Costa Rica family holidays guide
2 minute summary
If you'd like to chat about Costa Rica families or need help finding a holiday to suit you we're very happy to help.
Rosy & team.
What we rate & what we don't
RESPONSIBLE TRAVEL’S BEST & WORST
Join a turtle conservation project to have a very different type of time away together. Stay in a homestay in a small community on the Nicoya Peninsula and learn how to monitor, tag and protect turtles on the Pacific coast, as well as collect and study data. Turtle nesting season is July-Dec, so this is when most of the work takes place. And a lot of it at night too. Kids will love this.
Way down south, it often gets left off itineraries because it usually involves a domestic flight, but this really is worth the journey. On the Pacific coast, as well as being home to snorkel paradises like Caño Island, turtle nesting beaches and rainforest, it also hosts Costa Rica’s largest national park, Corcovado. Stay at an ecolodge with a perfect mix of Pacific and rainforest as your garden.
Costa Ricans are called Ticos and the country boasts a multiethnic mix. As well as those of European heritage, there are many indigenous communities, including Bribri, Kekioldi and Cabecar. The Caribbean coast is home to people of Jamaican heritage, with Creole, reggae and Caribbean food all adding to the spice of life. So Costa Rica isn’t all flora and fauna; you’ll be offered the hand of friendship a lot too.
The southern Caribbean coast is not as well known as much of the country, and very much off the tourist trail in parts. With a lot of Costa Rica’s tourism aimed at affluent North American travellers, welcome to the bohemian, surfy side of things, with Creole culture, reggae playing and hammocks swinging. Playa Negra with its rainforest backdrop is gorgeous, as is Cahuita National Park.
Tortuguero National Park
Only accessible by boat, this Caribbean wetland is an aquatic wonderland. The clue is in the name as to why this national park is such a big hit. Tortuguero means ‘Land of the Turtles’ and various species nesting on the park’s beautiful beaches. The world famous Sea Turtle Conservancy was born here too and after exemplary work protecting them from extinction went on to become a huge player globally.
Monteverde Cloud Forest
The difference between rainforest and cloud forest is a couple of thousand metres, which you will feel as you ascend to this steamy, species rich ecosystem. Spend a couple of days here to enjoy guided walks through and above it. The reserve’s monkeys and hummingbirds are best seen from its Skywalk bridges up the canopy. Little monkeys also get to join real monkeys, zip lining from tree to tree.
Costa Rica is not a cheap place to visit, and rest assured that when you invest in a holiday of a lifetime with your little ones, you are going to get your money’s worth in terms of comfort. Family hotels tend to have pools, the Pacific on your doorstep, a hot spring heated by the nearby volcano or a cloud forest as your front garden. Eco and exquisite: these are Costa Rica’s middle names.
Small group holidays
Travelling in a small group with a handful of families is a great way to see Costa Rica, as well as having expert local guides who know exactly how to engage young people, be they ten or teenage. There is nothing like making new friends in a rainforest, watching sea turtles together or zip lining across a tropical canyon. Plus – no family domestics over plans and itineraries. You just get up and go.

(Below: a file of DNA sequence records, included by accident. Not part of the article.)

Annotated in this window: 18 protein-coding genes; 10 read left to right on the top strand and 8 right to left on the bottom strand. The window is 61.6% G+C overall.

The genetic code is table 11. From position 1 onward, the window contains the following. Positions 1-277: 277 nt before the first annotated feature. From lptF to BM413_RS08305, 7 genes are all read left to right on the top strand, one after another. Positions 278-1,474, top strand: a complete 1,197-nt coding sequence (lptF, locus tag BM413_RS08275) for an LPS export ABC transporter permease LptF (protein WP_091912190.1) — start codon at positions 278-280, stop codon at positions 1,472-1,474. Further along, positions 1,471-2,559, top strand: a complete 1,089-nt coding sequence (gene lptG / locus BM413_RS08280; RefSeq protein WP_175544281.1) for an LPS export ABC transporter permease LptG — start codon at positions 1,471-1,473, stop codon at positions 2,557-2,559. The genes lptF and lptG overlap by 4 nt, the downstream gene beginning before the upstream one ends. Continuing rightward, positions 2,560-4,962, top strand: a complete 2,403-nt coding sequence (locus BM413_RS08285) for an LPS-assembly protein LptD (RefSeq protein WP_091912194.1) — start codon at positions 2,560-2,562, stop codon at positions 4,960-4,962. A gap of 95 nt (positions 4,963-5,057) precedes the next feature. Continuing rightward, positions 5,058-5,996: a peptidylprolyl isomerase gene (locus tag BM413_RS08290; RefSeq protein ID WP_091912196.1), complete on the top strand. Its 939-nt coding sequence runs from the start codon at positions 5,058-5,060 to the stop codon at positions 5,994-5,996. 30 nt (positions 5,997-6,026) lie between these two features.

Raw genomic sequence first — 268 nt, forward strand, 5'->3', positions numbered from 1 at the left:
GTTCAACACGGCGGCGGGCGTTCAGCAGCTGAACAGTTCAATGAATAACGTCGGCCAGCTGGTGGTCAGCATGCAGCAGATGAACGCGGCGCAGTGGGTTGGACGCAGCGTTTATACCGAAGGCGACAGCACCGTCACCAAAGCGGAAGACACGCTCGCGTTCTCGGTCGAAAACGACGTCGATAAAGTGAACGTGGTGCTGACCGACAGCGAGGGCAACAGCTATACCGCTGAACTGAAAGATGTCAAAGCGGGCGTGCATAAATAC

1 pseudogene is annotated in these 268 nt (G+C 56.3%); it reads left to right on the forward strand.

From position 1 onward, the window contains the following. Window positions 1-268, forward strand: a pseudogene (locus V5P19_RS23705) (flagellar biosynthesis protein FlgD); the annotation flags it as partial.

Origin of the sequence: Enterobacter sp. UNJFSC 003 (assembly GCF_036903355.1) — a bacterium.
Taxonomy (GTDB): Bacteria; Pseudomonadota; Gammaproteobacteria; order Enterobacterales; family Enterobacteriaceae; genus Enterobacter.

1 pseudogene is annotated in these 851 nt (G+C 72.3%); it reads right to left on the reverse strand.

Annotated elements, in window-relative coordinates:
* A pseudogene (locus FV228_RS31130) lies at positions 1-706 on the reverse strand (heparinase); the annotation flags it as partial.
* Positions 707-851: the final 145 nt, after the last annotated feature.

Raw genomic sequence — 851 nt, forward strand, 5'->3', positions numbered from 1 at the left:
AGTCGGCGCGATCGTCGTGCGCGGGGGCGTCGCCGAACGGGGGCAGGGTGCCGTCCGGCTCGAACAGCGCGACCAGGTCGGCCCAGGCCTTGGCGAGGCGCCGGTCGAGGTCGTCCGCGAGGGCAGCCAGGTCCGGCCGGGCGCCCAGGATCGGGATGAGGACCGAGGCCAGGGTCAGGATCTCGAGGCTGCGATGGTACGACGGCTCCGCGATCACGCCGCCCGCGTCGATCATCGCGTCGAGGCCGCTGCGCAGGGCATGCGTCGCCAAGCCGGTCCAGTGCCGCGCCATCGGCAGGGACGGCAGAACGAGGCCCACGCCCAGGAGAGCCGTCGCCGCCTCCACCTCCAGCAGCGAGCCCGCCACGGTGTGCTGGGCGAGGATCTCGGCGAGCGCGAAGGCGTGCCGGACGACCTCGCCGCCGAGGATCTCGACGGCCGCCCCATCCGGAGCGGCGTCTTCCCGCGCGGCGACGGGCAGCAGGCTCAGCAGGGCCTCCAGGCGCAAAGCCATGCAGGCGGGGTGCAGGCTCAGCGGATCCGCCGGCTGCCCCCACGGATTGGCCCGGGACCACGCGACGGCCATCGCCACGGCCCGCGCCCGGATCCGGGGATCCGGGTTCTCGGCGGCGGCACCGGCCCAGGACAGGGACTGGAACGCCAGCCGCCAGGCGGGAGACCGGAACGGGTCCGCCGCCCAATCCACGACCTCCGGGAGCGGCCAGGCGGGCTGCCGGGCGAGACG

Why does a country boasting top wildlife watching destination feel a need to have a zoo? Keeping wildlife captive for tourists’ entertainment is not something condone at Responsible Travel and, although some claim to be sanctuaries for injured or orphaned animals, the cages are crap and the ethos outdated.
Nearing perfection, Costa Rica has caught the overdevelopment virus – albeit a minor dose. But this former fishing village is now a surf hangout where the hype is as big as the waves. If the surfers in your family want to catch some breaks there are plenty more to catch in much quieter, more eco aware spots. And certainly ones that are infused with Tico culture, rather than a spring break one.
Whether you are volunteering or just turtle watching on a day trip, holding them for selfies or using flash photography at night on the beach while they are doing what they do so beautifully, can kill them. So, think selfish rather than selfie. This applies to all wildlife, of course, where touching means endangering them as we transfer all our bugs and stuff that may be alien to them.
Pizzas, chicken and chips are omnipresent as the big demand for tourism over the years has come from North America ans until recently, menu choices have been limited. Look out for local options on your travels such as gallo pinto, the national staple of black beans and rice, plantain snacks, coconut and fish soup aka rondon. And horchata, a rice, cinnamon, and milk drink is just about everywhere.
Food, shopping & people
DISCOVER COSTA RICA LIKE A LOCAL
Eating & drinking
Mashed, refried, fried.
Salted or sweet.
its unexpectedly sharp,
fleshy fruit form is as
addictive as its more famous output.
Agua de Sapo is Costa Rica’s answer to lemonade. Meaning ‘toad’s water’, amphibian allergy sufferers need not panic; it’s toad free. Sugar free families should stay clear however.
People & language
“Pura vida” is the most common greeting, but also mean “good”. So if asked “¿cómo está?” you can reply “¡Pura vida, gracias!"
A very useful one for football fans is mejenga, meaning an informal football game. Let’s go play = ¡Vamos a mejenguear!”
Gifts & shopping
Tuanísis a common slang word in Costa Rica, English equivalents being cool, awesome or sick. Depending on your age, what’s on trend or your country of origin.
How much does it cost?
rafting trip: £55-60